(2020) M. John Harrison, Gollancz, £20, hrdbk, 254pp, ISBN 978-0-575-09635-6
Harrison is back writing novels, it’s almost ten years since Empty Space (2012) appeared, the last of his 'Kefahuchi Tract' series, and boy has he made a splash (boom, boom) with this one. As I was reading The Sunken Land Begins to Rise Again, it was announced that M. John Harrison had won The Goldsmith Prize with this novel, beating off the other five shortlisted writers and pocketing the £10,000 prize; although why do I get that impression that the money probably won’t mean that much to him, but the prize, which is for fiction “that opens up new possibilities in the novel form”, might, given that it acknowledges what he is trying to do here. In the process of winning that prize, the novel was described as “fiction that breaks the mould”, and “a literary masterpiece that will continue to be read in 100 years time, if the planet survives that long”, as well as “a brilliant realist fantasy about love in middle-age and the dissolution of the post-war settlement”. Harrison himself has called it as not being “science fiction or folk horror or psychogeography, but it contains parodic elements of all three, and more”.
It’s no surprise that the term psychogeography has been mentioned in relation to Sunken Land as it refers to a meeting place between psychology and geography and the psychological effects of place on a person, notably when they allow themselves to become lost in the city by allowing themselves to “drift”. In The Sunken Land Begins to Rise Again, Harrison’s hero “Shaw” has lost himself following a breakdown and has moved to a bedsit beside the river and is struggling to look after himself, let alone his demented mother and keep in touch with his lover, Victoria who has moved away to stay in her dead mother’s house. Despite the miles that separate them, live is unsettling for both of them. Shaw hears voices and is seeing unsettling things, Victoria is encountering them. Times have changed, Brexit has arrived, and businesses have not survived. Change is in the air, but so is the past, particularly the Victorian novel The Water Babies written by Charles Kingsley, in fact the title of Harrison’s novel is taken from a lecture that Kingsley made. The Water Babies also features in Harrison’s book as copies of the novel are foisted on the main characters and can be seen popping up (or floating by) from time to time. The past is intruding on the future, and society is changing, with the boundaries between the real and unreal starting to fade, where people can disappear, where appearances are not to be trusted, like the news, possibly depending on your viewpoint, and a new form of life is more than a rumour.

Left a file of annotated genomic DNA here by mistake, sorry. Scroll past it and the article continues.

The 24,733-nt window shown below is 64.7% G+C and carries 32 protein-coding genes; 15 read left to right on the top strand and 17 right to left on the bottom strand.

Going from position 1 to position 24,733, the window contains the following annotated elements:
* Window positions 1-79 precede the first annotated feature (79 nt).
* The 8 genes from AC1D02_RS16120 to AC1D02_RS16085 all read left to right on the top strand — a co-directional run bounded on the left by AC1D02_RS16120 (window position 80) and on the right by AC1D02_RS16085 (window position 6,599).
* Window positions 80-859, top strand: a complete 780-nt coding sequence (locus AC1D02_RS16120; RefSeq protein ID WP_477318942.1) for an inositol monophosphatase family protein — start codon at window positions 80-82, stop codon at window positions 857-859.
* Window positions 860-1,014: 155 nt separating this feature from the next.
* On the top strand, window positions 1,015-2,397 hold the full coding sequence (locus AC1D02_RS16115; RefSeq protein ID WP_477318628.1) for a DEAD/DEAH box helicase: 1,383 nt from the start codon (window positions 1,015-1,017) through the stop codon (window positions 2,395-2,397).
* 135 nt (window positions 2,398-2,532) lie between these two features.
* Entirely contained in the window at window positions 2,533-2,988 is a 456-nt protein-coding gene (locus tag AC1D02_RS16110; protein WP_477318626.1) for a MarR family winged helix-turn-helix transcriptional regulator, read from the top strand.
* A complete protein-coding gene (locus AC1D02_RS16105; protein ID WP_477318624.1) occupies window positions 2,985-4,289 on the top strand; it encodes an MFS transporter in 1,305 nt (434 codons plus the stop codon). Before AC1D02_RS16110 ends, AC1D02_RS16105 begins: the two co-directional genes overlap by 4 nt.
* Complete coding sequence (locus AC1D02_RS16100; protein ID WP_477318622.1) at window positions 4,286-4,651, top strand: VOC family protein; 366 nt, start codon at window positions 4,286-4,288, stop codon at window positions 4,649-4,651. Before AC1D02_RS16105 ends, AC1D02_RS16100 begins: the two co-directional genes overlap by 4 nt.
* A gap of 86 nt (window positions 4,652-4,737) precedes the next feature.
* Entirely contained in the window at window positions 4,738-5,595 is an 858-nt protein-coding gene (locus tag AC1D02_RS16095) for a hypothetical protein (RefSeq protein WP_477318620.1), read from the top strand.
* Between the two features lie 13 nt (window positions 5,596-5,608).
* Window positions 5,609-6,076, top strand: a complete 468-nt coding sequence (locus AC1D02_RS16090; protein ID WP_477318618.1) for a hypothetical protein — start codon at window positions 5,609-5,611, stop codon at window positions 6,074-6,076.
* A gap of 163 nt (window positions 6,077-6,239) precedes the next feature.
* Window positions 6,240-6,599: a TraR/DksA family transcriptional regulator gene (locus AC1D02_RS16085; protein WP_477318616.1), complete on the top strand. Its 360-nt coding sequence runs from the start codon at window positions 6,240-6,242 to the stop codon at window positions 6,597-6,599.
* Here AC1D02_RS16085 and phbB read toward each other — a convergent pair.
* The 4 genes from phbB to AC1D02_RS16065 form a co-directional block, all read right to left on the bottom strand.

Gently unfolding over 4 parts and 19 chapters, and filled with unique, quirky prose that Harrison employs to describe things which are either very poetic or jarring, like a slap to the face. Lazy, no, but it is perhaps languid, drifting, taking you gently downstream on a current that pulls the reader along on a journey where they might get lost, where there might be no final destination, where you read the last sentence and close the cover and wonder what you have just read. It is a triumph, it is brilliant, unlike any other book you have ever read in 2020, with Harrison blurring boundaries and genres, but I suspect it will be a bit of a Marmite book for some, something they will take to, and love, instinctively, or something they might dislike because it is so different, particularly for fans of Harrison’s award-winning science fiction works. Why did Sunken Land win a prize? It’s not rocket science, it was simply because it was the best. Recommended.
See also Mark's take on The Sunken Land Begins to Rise Again.
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